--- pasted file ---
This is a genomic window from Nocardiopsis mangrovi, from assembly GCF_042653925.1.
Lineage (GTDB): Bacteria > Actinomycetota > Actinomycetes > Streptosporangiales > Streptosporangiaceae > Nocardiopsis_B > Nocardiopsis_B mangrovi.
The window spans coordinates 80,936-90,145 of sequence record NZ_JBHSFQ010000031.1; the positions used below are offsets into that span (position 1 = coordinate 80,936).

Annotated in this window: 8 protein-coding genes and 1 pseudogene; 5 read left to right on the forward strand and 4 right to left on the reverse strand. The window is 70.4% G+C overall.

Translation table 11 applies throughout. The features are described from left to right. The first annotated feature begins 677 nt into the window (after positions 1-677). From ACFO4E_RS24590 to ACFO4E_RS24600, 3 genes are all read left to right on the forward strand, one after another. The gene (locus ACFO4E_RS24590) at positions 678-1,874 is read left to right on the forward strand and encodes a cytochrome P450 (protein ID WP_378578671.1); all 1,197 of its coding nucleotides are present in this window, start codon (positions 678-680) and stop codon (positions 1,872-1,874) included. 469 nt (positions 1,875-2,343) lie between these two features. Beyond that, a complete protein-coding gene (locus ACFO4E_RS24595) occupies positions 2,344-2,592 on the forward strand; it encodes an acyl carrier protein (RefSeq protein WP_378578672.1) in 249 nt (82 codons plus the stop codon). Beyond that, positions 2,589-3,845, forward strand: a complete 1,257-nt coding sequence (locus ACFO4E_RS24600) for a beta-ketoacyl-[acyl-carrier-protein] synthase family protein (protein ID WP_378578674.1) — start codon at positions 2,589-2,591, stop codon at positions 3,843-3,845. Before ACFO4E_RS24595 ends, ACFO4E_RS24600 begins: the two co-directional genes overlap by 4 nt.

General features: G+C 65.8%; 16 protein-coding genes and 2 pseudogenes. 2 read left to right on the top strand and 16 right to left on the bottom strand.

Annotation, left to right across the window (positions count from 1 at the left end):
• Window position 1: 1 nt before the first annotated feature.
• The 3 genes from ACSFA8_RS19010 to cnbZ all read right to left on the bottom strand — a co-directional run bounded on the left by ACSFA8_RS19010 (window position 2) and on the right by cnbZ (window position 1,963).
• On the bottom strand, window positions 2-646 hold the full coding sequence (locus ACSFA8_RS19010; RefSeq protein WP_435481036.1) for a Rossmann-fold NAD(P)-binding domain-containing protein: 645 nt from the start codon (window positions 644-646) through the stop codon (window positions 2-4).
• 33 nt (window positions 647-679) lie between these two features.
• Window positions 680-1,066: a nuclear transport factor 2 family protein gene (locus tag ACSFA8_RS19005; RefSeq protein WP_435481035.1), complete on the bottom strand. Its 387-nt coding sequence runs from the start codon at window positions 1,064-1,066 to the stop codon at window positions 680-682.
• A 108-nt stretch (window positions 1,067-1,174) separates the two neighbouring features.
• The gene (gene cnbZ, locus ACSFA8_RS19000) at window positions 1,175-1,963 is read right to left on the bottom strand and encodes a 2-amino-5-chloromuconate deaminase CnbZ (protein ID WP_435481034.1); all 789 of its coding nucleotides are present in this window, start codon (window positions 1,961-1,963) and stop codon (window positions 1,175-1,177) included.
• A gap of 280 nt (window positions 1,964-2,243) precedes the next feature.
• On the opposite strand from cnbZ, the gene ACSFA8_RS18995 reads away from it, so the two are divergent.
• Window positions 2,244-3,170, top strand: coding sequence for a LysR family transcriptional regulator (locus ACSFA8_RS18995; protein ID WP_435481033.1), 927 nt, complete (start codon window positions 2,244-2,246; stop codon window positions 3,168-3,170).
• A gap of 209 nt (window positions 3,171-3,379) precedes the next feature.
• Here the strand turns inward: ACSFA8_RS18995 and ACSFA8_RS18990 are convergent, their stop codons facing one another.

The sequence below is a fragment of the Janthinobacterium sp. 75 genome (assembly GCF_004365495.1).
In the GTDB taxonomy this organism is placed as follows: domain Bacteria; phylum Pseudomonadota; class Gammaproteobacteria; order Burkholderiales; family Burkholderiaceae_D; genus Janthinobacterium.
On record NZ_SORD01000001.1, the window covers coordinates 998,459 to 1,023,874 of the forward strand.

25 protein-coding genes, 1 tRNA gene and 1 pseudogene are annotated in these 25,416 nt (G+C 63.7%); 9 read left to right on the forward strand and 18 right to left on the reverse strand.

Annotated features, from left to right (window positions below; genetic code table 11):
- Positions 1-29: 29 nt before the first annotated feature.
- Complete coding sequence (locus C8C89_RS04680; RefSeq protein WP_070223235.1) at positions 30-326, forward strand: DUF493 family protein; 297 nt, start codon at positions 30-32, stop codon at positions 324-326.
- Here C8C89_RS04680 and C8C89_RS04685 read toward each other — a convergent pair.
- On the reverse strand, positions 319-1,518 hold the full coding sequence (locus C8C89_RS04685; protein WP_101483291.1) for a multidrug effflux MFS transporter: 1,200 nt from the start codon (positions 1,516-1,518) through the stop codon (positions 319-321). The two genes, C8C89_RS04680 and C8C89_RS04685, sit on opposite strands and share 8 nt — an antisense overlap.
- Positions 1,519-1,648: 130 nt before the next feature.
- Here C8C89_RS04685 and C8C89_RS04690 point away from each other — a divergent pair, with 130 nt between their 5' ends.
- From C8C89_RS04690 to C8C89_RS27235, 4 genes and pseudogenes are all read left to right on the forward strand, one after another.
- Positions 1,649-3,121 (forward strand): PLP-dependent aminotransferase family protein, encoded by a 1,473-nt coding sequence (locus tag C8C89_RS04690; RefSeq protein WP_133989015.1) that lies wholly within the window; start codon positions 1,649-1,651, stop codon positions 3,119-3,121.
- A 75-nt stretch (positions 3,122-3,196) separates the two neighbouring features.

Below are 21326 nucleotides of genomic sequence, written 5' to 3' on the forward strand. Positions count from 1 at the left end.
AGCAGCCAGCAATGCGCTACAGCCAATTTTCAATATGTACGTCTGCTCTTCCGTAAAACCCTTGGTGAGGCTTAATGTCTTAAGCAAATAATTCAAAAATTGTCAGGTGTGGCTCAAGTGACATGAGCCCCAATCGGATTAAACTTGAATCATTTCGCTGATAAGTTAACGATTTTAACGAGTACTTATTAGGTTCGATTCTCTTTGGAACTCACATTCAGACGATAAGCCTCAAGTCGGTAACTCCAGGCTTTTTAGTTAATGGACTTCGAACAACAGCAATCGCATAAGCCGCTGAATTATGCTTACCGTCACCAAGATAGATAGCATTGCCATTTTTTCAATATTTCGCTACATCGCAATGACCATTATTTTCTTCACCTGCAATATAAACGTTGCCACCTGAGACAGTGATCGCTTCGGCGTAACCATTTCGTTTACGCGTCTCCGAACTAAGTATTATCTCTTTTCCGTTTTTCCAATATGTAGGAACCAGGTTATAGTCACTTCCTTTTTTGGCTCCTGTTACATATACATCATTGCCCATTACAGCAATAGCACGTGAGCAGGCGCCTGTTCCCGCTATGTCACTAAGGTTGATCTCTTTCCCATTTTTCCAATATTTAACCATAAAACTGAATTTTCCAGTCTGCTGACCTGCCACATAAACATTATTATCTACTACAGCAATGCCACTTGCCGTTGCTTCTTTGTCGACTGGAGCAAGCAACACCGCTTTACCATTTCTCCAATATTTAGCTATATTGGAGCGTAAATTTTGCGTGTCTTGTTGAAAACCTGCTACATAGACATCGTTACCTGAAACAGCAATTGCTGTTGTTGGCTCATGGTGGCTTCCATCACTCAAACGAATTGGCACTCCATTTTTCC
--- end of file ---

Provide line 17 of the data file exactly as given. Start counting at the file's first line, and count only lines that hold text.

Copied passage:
• Window positions 2,244-3,170, top strand: coding sequence for a LysR family transcriptional regulator (locus ACSFA8_RS18995; protein ID WP_435481033.1), 927 nt, complete (start codon window positions 2,244-2,246; stop codon window positions 3,168-3,170).